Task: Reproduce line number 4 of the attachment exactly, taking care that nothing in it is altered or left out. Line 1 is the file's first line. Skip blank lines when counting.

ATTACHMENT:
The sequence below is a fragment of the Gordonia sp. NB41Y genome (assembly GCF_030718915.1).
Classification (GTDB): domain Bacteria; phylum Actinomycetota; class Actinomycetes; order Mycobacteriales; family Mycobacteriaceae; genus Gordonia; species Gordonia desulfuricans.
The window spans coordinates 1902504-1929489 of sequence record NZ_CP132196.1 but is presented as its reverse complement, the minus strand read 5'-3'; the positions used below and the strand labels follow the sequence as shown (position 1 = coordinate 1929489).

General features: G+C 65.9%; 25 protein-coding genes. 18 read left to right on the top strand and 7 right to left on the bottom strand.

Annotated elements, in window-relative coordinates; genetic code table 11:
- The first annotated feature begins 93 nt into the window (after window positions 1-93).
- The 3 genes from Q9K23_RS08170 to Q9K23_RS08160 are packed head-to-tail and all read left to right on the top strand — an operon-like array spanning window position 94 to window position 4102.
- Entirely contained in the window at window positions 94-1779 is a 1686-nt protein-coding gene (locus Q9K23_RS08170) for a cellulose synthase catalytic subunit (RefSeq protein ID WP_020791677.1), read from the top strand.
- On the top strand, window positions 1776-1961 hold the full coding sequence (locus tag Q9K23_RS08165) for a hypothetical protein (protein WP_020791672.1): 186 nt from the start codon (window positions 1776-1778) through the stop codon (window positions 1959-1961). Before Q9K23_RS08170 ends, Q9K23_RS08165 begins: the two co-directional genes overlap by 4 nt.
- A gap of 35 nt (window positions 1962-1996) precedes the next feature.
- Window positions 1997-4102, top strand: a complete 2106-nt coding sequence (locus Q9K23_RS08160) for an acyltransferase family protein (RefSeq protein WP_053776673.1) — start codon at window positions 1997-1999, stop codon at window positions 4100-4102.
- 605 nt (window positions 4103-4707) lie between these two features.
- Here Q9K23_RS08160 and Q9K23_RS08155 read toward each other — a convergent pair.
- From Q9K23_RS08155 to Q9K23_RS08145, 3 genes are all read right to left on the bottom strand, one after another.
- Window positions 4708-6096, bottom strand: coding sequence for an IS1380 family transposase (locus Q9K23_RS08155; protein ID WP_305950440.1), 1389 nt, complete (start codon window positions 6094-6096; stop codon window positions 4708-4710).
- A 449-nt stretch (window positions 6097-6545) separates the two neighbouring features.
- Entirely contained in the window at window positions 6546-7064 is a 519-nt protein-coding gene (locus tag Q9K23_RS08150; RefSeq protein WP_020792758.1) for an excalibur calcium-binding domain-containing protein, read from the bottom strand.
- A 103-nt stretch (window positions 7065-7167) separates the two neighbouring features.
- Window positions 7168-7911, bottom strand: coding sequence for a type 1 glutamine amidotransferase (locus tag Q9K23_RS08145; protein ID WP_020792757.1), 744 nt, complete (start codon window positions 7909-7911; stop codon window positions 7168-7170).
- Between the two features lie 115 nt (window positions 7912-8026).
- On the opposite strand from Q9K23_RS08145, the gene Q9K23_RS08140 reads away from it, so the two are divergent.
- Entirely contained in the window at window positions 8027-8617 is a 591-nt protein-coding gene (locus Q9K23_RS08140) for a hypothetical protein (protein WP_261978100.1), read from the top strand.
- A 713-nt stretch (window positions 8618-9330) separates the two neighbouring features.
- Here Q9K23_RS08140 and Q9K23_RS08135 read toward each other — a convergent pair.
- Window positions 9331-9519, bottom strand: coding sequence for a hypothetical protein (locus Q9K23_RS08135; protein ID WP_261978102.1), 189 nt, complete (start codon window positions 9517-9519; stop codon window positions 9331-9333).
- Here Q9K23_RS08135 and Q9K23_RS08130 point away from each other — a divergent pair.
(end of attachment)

General features: G+C 65.9%; 25 protein-coding genes. 18 read left to right on the top strand and 7 right to left on the bottom strand.